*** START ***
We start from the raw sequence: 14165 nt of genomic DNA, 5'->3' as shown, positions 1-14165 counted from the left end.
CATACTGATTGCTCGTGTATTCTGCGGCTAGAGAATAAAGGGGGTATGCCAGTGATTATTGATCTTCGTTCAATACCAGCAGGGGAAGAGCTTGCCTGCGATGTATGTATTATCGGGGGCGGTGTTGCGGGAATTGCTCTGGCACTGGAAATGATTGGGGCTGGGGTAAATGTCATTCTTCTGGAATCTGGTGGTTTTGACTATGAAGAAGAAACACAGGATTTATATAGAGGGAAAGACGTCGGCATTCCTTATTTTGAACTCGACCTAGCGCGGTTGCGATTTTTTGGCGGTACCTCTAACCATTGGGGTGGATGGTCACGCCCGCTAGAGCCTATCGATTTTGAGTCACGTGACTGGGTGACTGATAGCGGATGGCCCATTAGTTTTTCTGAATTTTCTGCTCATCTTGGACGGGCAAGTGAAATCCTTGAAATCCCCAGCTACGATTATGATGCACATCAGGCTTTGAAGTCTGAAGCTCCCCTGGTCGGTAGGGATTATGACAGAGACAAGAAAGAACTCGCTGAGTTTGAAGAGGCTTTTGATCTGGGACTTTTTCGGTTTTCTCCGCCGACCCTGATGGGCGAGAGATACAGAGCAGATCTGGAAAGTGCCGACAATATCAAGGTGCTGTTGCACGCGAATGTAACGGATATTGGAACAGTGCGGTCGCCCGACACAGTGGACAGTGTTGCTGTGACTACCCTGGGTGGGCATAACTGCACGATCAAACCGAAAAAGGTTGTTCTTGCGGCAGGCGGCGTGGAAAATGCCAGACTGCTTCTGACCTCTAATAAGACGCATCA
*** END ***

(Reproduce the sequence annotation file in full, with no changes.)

We start from the raw sequence: 14165 nt of genomic DNA, 5'->3' as shown, positions 1-14165 counted from the left end.
CATACTGATTGCTCGTGTATTCTGCGGCTAGAGAATAAAGGGGGTATGCCAGTGATTATTGATCTTCGTTCAATACCAGCAGGGGAAGAGCTTGCCTGCGATGTATGTATTATCGGGGGCGGTGTTGCGGGAATTGCTCTGGCACTGGAAATGATTGGGGCTGGGGTAAATGTCATTCTTCTGGAATCTGGTGGTTTTGACTATGAAGAAGAAACACAGGATTTATATAGAGGGAAAGACGTCGGCATTCCTTATTTTGAACTCGACCTAGCGCGGTTGCGATTTTTTGGCGGTACCTCTAACCATTGGGGTGGATGGTCACGCCCGCTAGAGCCTATCGATTTTGAGTCACGTGACTGGGTGACTGATAGCGGATGGCCCATTAGTTTTTCTGAATTTTCTGCTCATCTTGGACGGGCAAGTGAAATCCTTGAAATCCCCAGCTACGATTATGATGCACATCAGGCTTTGAAGTCTGAAGCTCCCCTGGTCGGTAGGGATTATGACAGAGACAAGAAAGAACTCGCTGAGTTTGAAGAGGCTTTTGATCTGGGACTTTTTCGGTTTTCTCCGCCGACCCTGATGGGCGAGAGATACAGAGCAGATCTGGAAAGTGCCGACAATATCAAGGTGCTGTTGCACGCGAATGTAACGGATATTGGAACAGTGCGGTCGCCCGACACAGTGGACAGTGTTGCTGTGACTACCCTGGGTGGGCATAACTGCACGATCAAACCGAAAAAGGTTGTTCTTGCGGCAGGCGGCGTGGAAAATGCCAGACTGCTTCTGACCTCTAATAAGACGCATCA